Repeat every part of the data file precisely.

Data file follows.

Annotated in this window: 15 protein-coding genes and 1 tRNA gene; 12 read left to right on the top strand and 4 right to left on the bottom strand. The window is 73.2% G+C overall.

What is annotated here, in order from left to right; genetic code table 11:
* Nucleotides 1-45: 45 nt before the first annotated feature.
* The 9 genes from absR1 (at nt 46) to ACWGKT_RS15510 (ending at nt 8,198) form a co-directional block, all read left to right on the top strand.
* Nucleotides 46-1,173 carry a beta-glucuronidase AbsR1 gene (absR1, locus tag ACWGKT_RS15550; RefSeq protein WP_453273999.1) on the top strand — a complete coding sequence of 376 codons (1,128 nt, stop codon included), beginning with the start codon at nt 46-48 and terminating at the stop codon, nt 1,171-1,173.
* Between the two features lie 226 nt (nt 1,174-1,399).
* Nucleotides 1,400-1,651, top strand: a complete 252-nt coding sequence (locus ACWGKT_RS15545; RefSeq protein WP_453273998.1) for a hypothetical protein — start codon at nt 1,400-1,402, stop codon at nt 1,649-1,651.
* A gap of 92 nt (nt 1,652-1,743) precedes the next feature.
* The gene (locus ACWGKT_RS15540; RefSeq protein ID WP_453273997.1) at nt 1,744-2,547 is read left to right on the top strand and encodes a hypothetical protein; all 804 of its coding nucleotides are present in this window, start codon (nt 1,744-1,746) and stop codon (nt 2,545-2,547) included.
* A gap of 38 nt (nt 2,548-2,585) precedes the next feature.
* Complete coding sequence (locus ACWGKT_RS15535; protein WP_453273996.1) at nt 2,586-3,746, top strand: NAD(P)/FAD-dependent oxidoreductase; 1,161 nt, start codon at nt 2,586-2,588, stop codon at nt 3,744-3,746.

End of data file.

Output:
Annotated in this window: 15 protein-coding genes and 1 tRNA gene; 12 read left to right on the top strand and 4 right to left on the bottom strand. The window is 73.2% G+C overall.

What is annotated here, in order from left to right; genetic code table 11:
* Nucleotides 1-45: 45 nt before the first annotated feature.
* The 9 genes from absR1 (at nt 46) to ACWGKT_RS15510 (ending at nt 8,198) form a co-directional block, all read left to right on the top strand.
* Nucleotides 46-1,173 carry a beta-glucuronidase AbsR1 gene (absR1, locus tag ACWGKT_RS15550; RefSeq protein WP_453273999.1) on the top strand — a complete coding sequence of 376 codons (1,128 nt, stop codon included), beginning with the start codon at nt 46-48 and terminating at the stop codon, nt 1,171-1,173.
* Between the two features lie 226 nt (nt 1,174-1,399).
* Nucleotides 1,400-1,651, top strand: a complete 252-nt coding sequence (locus ACWGKT_RS15545; RefSeq protein WP_453273998.1) for a hypothetical protein — start codon at nt 1,400-1,402, stop codon at nt 1,649-1,651.
* A gap of 92 nt (nt 1,652-1,743) precedes the next feature.
* The gene (locus ACWGKT_RS15540; RefSeq protein ID WP_453273997.1) at nt 1,744-2,547 is read left to right on the top strand and encodes a hypothetical protein; all 804 of its coding nucleotides are present in this window, start codon (nt 1,744-1,746) and stop codon (nt 2,545-2,547) included.
* A gap of 38 nt (nt 2,548-2,585) precedes the next feature.
* Complete coding sequence (locus ACWGKT_RS15535; protein WP_453273996.1) at nt 2,586-3,746, top strand: NAD(P)/FAD-dependent oxidoreductase; 1,161 nt, start codon at nt 2,586-2,588, stop codon at nt 3,744-3,746.